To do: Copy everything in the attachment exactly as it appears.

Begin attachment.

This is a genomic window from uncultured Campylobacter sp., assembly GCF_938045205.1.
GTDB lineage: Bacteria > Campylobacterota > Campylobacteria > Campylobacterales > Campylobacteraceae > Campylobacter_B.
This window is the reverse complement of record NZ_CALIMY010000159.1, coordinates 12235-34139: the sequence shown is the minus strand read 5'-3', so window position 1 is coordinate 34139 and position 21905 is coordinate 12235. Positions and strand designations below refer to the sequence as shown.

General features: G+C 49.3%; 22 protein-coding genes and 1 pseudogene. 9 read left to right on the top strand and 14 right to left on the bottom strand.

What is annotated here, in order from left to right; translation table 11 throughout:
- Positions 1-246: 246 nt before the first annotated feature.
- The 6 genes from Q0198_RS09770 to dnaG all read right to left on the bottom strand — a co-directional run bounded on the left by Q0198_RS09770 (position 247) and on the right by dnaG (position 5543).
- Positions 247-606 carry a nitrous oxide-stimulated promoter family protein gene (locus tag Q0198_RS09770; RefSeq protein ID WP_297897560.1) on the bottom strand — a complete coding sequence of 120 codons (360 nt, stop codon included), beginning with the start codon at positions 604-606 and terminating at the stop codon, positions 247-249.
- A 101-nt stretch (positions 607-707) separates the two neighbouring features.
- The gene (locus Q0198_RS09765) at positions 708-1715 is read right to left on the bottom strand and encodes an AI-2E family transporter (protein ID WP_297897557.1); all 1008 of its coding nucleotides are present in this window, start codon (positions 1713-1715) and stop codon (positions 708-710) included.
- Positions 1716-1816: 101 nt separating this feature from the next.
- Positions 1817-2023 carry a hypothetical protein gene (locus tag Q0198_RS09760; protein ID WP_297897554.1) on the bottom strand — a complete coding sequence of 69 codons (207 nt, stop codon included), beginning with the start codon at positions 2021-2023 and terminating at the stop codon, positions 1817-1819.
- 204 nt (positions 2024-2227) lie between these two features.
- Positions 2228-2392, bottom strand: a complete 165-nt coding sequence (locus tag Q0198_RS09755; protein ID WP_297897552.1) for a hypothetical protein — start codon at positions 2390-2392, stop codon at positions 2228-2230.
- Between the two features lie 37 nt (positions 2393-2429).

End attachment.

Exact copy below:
This is a genomic window from uncultured Campylobacter sp., assembly GCF_938045205.1.
GTDB lineage: Bacteria > Campylobacterota > Campylobacteria > Campylobacterales > Campylobacteraceae > Campylobacter_B.
This window is the reverse complement of record NZ_CALIMY010000159.1, coordinates 12235-34139: the sequence shown is the minus strand read 5'-3', so window position 1 is coordinate 34139 and position 21905 is coordinate 12235. Positions and strand designations below refer to the sequence as shown.

General features: G+C 49.3%; 22 protein-coding genes and 1 pseudogene. 9 read left to right on the top strand and 14 right to left on the bottom strand.

What is annotated here, in order from left to right; translation table 11 throughout:
- Positions 1-246: 246 nt before the first annotated feature.
- The 6 genes from Q0198_RS09770 to dnaG all read right to left on the bottom strand — a co-directional run bounded on the left by Q0198_RS09770 (position 247) and on the right by dnaG (position 5543).
- Positions 247-606 carry a nitrous oxide-stimulated promoter family protein gene (locus tag Q0198_RS09770; RefSeq protein ID WP_297897560.1) on the bottom strand — a complete coding sequence of 120 codons (360 nt, stop codon included), beginning with the start codon at positions 604-606 and terminating at the stop codon, positions 247-249.
- A 101-nt stretch (positions 607-707) separates the two neighbouring features.
- The gene (locus Q0198_RS09765) at positions 708-1715 is read right to left on the bottom strand and encodes an AI-2E family transporter (protein ID WP_297897557.1); all 1008 of its coding nucleotides are present in this window, start codon (positions 1713-1715) and stop codon (positions 708-710) included.
- Positions 1716-1816: 101 nt separating this feature from the next.
- Positions 1817-2023 carry a hypothetical protein gene (locus tag Q0198_RS09760; protein ID WP_297897554.1) on the bottom strand — a complete coding sequence of 69 codons (207 nt, stop codon included), beginning with the start codon at positions 2021-2023 and terminating at the stop codon, positions 1817-1819.
- 204 nt (positions 2024-2227) lie between these two features.
- Positions 2228-2392, bottom strand: a complete 165-nt coding sequence (locus tag Q0198_RS09755; protein ID WP_297897552.1) for a hypothetical protein — start codon at positions 2390-2392, stop codon at positions 2228-2230.
- Between the two features lie 37 nt (positions 2393-2429).